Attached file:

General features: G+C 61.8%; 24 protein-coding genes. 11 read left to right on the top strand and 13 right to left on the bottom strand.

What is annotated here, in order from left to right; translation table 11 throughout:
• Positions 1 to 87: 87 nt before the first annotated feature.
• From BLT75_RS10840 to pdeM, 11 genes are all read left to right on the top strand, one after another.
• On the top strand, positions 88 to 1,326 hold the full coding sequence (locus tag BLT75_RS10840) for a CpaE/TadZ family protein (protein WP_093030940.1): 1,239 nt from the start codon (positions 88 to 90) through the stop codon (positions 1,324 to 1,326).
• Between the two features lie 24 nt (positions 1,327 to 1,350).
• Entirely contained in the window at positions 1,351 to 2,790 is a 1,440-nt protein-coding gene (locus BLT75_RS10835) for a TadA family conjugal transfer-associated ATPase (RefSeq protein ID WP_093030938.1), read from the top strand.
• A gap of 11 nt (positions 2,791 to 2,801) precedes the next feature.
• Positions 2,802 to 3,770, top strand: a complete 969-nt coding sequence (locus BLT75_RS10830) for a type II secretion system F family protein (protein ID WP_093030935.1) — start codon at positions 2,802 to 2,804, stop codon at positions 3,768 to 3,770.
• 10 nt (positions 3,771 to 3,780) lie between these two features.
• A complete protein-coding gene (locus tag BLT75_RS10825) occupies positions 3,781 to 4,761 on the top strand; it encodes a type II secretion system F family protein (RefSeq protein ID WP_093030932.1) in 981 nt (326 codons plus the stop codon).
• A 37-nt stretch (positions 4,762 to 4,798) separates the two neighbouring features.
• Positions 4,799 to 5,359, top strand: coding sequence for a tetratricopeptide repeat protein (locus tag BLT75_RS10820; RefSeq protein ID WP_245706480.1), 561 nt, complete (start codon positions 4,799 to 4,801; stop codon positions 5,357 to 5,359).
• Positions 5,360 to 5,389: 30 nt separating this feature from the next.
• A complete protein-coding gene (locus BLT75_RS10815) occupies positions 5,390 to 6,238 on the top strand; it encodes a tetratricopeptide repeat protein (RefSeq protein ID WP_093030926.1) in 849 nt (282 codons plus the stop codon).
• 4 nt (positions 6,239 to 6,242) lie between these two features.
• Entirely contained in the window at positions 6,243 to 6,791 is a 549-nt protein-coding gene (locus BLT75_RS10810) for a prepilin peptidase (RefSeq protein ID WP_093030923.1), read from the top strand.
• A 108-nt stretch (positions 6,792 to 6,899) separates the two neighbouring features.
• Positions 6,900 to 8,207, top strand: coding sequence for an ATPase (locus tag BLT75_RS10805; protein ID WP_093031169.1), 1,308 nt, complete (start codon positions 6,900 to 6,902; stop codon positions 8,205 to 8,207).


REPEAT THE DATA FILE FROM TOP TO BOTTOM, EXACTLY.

General features: G+C 61.8%; 24 protein-coding genes. 11 read left to right on the top strand and 13 right to left on the bottom strand.

What is annotated here, in order from left to right; translation table 11 throughout:
• Positions 1 to 87: 87 nt before the first annotated feature.
• From BLT75_RS10840 to pdeM, 11 genes are all read left to right on the top strand, one after another.
• On the top strand, positions 88 to 1,326 hold the full coding sequence (locus tag BLT75_RS10840) for a CpaE/TadZ family protein (protein WP_093030940.1): 1,239 nt from the start codon (positions 88 to 90) through the stop codon (positions 1,324 to 1,326).
• Between the two features lie 24 nt (positions 1,327 to 1,350).
• Entirely contained in the window at positions 1,351 to 2,790 is a 1,440-nt protein-coding gene (locus BLT75_RS10835) for a TadA family conjugal transfer-associated ATPase (RefSeq protein ID WP_093030938.1), read from the top strand.
• A gap of 11 nt (positions 2,791 to 2,801) precedes the next feature.
• Positions 2,802 to 3,770, top strand: a complete 969-nt coding sequence (locus BLT75_RS10830) for a type II secretion system F family protein (protein ID WP_093030935.1) — start codon at positions 2,802 to 2,804, stop codon at positions 3,768 to 3,770.
• 10 nt (positions 3,771 to 3,780) lie between these two features.
• A complete protein-coding gene (locus tag BLT75_RS10825) occupies positions 3,781 to 4,761 on the top strand; it encodes a type II secretion system F family protein (RefSeq protein ID WP_093030932.1) in 981 nt (326 codons plus the stop codon).
• A 37-nt stretch (positions 4,762 to 4,798) separates the two neighbouring features.
• Positions 4,799 to 5,359, top strand: coding sequence for a tetratricopeptide repeat protein (locus tag BLT75_RS10820; RefSeq protein ID WP_245706480.1), 561 nt, complete (start codon positions 4,799 to 4,801; stop codon positions 5,357 to 5,359).
• Positions 5,360 to 5,389: 30 nt separating this feature from the next.
• A complete protein-coding gene (locus BLT75_RS10815) occupies positions 5,390 to 6,238 on the top strand; it encodes a tetratricopeptide repeat protein (RefSeq protein ID WP_093030926.1) in 849 nt (282 codons plus the stop codon).
• 4 nt (positions 6,239 to 6,242) lie between these two features.
• Entirely contained in the window at positions 6,243 to 6,791 is a 549-nt protein-coding gene (locus BLT75_RS10810) for a prepilin peptidase (RefSeq protein ID WP_093030923.1), read from the top strand.
• A 108-nt stretch (positions 6,792 to 6,899) separates the two neighbouring features.
• Positions 6,900 to 8,207, top strand: coding sequence for an ATPase (locus tag BLT75_RS10805; protein ID WP_093031169.1), 1,308 nt, complete (start codon positions 6,900 to 6,902; stop codon positions 8,205 to 8,207).